That may not happen. They may be tested on this. But I do think that if they do get tested, that there is reaction function at the Fed where they will take a more active role to contain credit contagion. So I'm not overly concerned about credit right now.

And as far as interest rates are concerned, the other big impact of all this debt is it really constrains the Federal Reserve and its ability to raise short-term rates. And our work shows that you really can't push short term rates much above 2% before it starts impinging upon corporate cash flows. And that would be negative for credit.

So that would pretty much tell us that the top of the cycle for tightening will be around 2%, which would also mean that the 10-year note would probably be around 2% at the end of the cycle because historically the 10-year note is always trading around the same level as overnight rates when the Fed completes its tightening cycle.

BRIAN CHEUNG: Well, from a macro picture, if I could follow up on that, what is the consequence? I mean if it's OK that these triple C rated issues for example, can keep hobbling along, what will the consequences be if the Fed has to tighten maybe at an even faster timeline than what you just outlined? Because, if anything, that seems to be the prevailing tail risk here, that inflationary pressures run, you know, a muck, then the Fed is going to have to tighten faster and earlier.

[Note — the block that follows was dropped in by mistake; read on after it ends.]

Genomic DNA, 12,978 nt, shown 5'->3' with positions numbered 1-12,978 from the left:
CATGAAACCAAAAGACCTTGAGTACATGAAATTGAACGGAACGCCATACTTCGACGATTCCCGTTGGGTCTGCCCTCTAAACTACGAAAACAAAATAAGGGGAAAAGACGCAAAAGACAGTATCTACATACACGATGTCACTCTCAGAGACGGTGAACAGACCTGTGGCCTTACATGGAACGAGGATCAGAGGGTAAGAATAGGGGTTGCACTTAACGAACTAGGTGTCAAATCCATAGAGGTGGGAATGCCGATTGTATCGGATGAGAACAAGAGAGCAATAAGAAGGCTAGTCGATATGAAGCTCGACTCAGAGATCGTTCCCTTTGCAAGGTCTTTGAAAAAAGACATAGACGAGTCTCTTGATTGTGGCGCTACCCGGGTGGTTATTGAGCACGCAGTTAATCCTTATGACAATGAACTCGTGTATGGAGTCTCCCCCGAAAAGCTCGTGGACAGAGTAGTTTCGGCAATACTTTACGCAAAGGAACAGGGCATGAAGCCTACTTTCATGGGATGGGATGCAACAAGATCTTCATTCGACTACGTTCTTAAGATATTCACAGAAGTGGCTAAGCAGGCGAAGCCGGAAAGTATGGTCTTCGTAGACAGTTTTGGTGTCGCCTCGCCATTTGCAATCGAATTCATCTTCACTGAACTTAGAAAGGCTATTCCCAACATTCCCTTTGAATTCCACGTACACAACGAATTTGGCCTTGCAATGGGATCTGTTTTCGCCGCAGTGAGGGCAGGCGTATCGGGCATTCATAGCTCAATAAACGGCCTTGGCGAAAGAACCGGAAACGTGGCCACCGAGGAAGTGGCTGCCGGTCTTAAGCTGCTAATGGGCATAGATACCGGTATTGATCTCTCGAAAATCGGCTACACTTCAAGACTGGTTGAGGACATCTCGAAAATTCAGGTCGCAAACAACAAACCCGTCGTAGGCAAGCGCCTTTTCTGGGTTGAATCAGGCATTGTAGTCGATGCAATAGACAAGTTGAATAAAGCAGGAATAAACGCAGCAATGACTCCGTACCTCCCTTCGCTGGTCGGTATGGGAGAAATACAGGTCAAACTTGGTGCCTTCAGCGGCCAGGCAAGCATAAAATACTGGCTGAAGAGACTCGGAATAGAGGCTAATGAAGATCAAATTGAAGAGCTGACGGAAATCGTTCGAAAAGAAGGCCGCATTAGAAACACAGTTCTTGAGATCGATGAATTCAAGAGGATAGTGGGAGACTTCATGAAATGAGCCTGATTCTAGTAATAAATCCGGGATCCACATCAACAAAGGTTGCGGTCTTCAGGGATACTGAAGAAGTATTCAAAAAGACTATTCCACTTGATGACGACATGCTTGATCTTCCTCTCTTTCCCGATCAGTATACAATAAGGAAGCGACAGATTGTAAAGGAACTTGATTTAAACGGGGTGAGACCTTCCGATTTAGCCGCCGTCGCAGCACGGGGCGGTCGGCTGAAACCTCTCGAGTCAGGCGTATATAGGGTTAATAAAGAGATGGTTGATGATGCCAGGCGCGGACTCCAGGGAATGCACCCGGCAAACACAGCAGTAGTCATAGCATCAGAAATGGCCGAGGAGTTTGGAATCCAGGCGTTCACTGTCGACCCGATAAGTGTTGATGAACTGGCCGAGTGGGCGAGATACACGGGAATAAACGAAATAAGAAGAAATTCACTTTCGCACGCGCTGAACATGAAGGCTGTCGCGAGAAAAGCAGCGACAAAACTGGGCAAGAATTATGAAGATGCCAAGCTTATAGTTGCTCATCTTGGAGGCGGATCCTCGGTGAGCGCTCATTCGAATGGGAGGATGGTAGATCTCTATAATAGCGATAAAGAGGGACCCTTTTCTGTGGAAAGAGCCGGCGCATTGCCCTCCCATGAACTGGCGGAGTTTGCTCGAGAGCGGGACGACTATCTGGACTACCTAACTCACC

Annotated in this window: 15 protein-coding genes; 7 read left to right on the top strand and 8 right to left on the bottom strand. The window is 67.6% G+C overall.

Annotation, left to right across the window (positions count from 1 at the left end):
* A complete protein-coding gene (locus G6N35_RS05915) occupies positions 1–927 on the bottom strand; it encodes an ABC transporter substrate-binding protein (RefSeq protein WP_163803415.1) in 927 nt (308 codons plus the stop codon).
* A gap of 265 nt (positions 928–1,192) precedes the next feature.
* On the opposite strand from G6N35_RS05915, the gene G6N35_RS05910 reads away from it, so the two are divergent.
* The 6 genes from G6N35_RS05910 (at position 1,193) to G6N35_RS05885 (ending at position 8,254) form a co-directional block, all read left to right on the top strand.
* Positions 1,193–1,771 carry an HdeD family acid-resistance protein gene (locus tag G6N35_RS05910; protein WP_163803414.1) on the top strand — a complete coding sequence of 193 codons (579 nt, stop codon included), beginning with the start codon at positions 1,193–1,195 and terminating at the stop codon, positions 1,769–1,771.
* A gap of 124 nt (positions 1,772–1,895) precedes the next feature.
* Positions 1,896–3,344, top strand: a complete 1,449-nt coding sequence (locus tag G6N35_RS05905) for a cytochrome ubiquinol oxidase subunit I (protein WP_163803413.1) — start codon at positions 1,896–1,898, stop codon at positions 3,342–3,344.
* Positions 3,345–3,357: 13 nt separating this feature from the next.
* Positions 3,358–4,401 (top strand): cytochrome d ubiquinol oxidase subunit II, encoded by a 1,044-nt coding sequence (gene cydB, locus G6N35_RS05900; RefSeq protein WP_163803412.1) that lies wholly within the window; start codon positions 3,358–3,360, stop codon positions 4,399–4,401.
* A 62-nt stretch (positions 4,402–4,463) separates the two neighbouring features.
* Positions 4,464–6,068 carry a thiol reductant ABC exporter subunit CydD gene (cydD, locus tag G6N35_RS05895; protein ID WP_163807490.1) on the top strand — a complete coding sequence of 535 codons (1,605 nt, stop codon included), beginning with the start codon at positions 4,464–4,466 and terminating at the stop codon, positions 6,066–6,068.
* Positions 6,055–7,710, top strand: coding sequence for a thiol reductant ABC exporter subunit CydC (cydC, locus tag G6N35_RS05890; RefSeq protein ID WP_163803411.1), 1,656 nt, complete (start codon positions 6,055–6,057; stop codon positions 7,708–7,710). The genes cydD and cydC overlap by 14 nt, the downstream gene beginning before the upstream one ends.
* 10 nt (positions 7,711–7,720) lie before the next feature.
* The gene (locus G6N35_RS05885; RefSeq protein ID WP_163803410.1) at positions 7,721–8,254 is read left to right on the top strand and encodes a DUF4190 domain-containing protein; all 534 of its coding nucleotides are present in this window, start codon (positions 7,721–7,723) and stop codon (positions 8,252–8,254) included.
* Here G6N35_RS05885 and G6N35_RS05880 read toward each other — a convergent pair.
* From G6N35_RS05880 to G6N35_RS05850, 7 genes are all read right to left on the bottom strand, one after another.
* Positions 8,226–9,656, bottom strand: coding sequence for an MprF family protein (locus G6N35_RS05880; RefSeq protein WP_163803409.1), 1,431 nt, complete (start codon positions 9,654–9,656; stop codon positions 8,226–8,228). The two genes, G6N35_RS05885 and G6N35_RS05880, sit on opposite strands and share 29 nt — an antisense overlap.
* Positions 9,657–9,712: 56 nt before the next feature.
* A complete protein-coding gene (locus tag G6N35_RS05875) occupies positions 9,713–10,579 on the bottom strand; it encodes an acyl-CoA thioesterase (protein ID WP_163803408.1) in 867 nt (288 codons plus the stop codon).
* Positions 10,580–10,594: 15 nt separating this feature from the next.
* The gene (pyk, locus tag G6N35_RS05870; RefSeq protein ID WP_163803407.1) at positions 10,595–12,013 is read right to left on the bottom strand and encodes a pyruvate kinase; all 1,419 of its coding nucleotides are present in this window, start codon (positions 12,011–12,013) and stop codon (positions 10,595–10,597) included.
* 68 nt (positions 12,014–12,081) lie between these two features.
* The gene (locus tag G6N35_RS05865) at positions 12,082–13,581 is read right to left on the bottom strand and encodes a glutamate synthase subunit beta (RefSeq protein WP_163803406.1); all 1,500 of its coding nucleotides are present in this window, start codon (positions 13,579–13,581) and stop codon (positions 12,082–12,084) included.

Could that pop a bubble? Could that kill some zombie companies and really create a mess?

SCOTT MINERD: Well, I don't think so. Again, because I think they're going to be very constrained. Obviously, we're going to lose some companies as the Fed starts to raise rates. The question is, is will it become systemic? And that's the point where the Federal Reserve is going to have to intervene.

The policies that we've established in the era after the Great Financial Crisis really have tied the Fed's hands. And so you know, the Fed is basically responsible for the market now, a role that it wasn't designed to do when it was created in 1914. But you know, the evolution of Central Bank policy has been to keep expanding its role in supporting the economy. And one of the things that it will have to do to support the economy is let inflation go if it has to in order to stabilize the credit situation and risk assets.